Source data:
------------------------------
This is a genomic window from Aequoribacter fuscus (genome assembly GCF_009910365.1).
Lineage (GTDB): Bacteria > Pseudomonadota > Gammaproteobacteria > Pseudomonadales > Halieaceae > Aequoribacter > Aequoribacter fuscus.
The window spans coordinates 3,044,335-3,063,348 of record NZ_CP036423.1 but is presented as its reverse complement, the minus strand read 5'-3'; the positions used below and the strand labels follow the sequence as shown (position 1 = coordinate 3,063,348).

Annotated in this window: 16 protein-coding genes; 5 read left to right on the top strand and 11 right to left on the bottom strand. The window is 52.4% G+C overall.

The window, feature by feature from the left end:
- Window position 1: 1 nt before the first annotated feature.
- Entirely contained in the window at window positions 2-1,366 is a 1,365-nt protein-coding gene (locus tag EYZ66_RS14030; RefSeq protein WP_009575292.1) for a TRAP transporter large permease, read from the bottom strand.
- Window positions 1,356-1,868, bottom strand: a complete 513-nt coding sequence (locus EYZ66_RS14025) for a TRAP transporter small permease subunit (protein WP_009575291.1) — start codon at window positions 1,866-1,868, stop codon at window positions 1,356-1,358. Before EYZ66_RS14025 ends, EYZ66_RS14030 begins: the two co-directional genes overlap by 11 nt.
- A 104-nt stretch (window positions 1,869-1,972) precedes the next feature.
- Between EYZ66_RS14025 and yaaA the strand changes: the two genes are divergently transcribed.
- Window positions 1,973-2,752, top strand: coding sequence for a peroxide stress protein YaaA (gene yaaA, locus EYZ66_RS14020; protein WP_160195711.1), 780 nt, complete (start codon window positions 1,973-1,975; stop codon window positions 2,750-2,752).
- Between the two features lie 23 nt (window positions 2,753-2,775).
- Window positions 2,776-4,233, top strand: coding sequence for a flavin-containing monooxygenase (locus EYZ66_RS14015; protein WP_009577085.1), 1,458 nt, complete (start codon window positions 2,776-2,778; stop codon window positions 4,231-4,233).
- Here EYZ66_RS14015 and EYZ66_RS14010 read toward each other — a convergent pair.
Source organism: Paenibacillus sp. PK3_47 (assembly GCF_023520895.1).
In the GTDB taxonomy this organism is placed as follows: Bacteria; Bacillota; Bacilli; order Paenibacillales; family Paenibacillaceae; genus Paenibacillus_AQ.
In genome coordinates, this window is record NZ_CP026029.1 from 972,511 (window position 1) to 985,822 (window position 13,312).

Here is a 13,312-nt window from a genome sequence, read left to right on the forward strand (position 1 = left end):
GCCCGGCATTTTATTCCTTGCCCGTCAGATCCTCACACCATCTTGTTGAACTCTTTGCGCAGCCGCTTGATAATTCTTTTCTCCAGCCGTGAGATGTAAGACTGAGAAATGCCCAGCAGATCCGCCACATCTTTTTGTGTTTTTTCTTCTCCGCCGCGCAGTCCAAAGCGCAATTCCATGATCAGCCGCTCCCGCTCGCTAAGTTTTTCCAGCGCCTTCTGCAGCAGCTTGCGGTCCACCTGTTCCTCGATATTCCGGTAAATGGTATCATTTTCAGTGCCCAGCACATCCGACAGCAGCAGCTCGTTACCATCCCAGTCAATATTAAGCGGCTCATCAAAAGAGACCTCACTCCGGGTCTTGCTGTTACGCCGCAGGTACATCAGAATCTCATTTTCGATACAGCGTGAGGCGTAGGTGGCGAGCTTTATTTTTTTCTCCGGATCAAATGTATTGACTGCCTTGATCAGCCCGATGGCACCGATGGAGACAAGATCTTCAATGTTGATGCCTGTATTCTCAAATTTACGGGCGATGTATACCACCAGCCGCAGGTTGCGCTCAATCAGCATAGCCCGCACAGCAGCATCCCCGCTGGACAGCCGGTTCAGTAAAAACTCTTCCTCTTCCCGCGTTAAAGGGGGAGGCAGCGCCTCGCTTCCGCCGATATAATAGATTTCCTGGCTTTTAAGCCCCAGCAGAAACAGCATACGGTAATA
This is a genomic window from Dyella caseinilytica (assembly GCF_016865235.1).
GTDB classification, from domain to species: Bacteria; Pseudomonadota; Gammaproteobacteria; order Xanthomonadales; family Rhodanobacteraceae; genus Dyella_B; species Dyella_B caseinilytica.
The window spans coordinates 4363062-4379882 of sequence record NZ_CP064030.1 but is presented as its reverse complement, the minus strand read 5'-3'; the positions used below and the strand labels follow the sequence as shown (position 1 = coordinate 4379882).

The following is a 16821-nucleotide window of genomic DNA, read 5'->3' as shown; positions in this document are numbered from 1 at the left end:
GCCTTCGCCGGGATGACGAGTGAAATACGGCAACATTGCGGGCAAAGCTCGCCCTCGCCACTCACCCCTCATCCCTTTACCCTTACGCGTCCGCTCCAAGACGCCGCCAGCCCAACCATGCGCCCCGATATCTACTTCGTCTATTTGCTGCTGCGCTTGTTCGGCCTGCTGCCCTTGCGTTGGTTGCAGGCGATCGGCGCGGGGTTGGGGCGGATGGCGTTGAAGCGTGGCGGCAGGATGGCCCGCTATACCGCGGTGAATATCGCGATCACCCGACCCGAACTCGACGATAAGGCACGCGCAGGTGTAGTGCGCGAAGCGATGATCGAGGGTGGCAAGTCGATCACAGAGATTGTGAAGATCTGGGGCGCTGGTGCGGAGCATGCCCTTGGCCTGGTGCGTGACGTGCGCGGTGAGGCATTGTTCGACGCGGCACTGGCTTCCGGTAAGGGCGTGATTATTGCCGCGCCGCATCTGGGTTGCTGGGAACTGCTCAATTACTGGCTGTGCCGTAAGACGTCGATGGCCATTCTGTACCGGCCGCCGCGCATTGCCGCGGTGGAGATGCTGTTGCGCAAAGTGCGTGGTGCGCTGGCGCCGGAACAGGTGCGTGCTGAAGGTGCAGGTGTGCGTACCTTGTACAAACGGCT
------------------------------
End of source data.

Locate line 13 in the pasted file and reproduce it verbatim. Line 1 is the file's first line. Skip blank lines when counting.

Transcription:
- Window positions 2,776-4,233, top strand: coding sequence for a flavin-containing monooxygenase (locus EYZ66_RS14015; protein WP_009577085.1), 1,458 nt, complete (start codon window positions 2,776-2,778; stop codon window positions 4,231-4,233).